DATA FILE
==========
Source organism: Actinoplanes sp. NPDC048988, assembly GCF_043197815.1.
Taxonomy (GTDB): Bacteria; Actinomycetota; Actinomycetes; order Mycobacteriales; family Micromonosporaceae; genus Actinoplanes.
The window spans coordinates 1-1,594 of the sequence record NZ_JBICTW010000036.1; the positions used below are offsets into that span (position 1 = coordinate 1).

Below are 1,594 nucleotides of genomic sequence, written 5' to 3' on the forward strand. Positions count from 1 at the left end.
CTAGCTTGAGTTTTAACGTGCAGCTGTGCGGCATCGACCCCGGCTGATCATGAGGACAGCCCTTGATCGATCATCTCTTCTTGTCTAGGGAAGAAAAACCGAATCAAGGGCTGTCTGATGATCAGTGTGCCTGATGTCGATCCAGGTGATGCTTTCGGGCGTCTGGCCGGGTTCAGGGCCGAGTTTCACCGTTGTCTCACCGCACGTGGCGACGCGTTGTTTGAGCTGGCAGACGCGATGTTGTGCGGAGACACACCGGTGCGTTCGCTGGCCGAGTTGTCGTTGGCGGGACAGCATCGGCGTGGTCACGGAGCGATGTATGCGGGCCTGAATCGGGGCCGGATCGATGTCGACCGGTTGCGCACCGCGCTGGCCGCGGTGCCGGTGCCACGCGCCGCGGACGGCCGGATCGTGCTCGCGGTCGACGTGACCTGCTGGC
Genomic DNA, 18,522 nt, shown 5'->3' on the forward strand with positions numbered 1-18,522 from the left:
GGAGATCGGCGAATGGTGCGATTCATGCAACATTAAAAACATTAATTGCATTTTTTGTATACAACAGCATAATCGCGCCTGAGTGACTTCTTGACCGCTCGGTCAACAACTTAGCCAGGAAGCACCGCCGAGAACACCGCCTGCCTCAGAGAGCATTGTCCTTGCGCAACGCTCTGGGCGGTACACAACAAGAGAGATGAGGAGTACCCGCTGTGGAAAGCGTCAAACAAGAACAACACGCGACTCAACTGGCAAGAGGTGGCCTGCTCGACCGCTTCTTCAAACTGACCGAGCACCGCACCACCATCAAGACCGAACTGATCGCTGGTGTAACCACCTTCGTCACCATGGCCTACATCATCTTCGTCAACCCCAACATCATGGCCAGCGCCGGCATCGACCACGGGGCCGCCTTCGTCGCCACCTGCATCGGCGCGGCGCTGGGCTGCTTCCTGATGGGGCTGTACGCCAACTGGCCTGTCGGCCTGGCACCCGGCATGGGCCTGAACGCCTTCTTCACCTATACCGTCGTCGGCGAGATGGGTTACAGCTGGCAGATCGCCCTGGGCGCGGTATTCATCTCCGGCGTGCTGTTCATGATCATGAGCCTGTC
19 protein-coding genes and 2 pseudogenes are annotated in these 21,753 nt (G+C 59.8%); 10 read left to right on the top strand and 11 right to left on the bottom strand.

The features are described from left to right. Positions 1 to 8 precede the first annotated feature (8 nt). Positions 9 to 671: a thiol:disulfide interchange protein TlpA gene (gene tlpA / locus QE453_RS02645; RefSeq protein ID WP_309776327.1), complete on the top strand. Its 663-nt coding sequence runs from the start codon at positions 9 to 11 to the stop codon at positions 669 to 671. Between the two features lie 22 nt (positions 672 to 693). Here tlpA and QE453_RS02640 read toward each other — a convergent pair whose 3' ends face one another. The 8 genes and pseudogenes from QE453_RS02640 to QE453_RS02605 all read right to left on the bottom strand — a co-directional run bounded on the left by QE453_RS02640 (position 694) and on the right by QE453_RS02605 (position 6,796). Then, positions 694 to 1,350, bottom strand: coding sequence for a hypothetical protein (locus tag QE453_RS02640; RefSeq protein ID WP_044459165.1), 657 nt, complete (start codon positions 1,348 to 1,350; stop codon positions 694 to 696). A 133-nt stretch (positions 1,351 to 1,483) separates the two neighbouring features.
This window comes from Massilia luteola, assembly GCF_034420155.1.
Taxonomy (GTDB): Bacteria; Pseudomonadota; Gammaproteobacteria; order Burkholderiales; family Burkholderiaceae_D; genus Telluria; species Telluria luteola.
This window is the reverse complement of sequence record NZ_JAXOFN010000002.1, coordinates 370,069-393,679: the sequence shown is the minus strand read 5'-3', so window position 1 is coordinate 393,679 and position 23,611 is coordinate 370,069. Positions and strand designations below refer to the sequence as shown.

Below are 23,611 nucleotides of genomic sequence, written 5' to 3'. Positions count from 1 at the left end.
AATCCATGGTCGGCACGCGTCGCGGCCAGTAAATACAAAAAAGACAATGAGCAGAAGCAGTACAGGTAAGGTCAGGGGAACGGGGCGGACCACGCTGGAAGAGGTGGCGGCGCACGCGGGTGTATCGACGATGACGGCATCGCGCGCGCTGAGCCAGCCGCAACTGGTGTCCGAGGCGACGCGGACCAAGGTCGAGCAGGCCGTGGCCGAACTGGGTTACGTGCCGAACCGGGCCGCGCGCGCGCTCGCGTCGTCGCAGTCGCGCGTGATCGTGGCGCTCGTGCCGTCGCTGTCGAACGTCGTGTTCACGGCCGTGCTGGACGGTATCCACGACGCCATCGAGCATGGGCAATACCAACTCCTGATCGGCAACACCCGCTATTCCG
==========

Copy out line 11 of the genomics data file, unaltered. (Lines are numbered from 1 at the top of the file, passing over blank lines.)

Taxonomy (GTDB): Bacteria; Pseudomonadota; Gammaproteobacteria; order Burkholderiales; family Burkholderiaceae_D; genus Telluria; species Telluria luteola.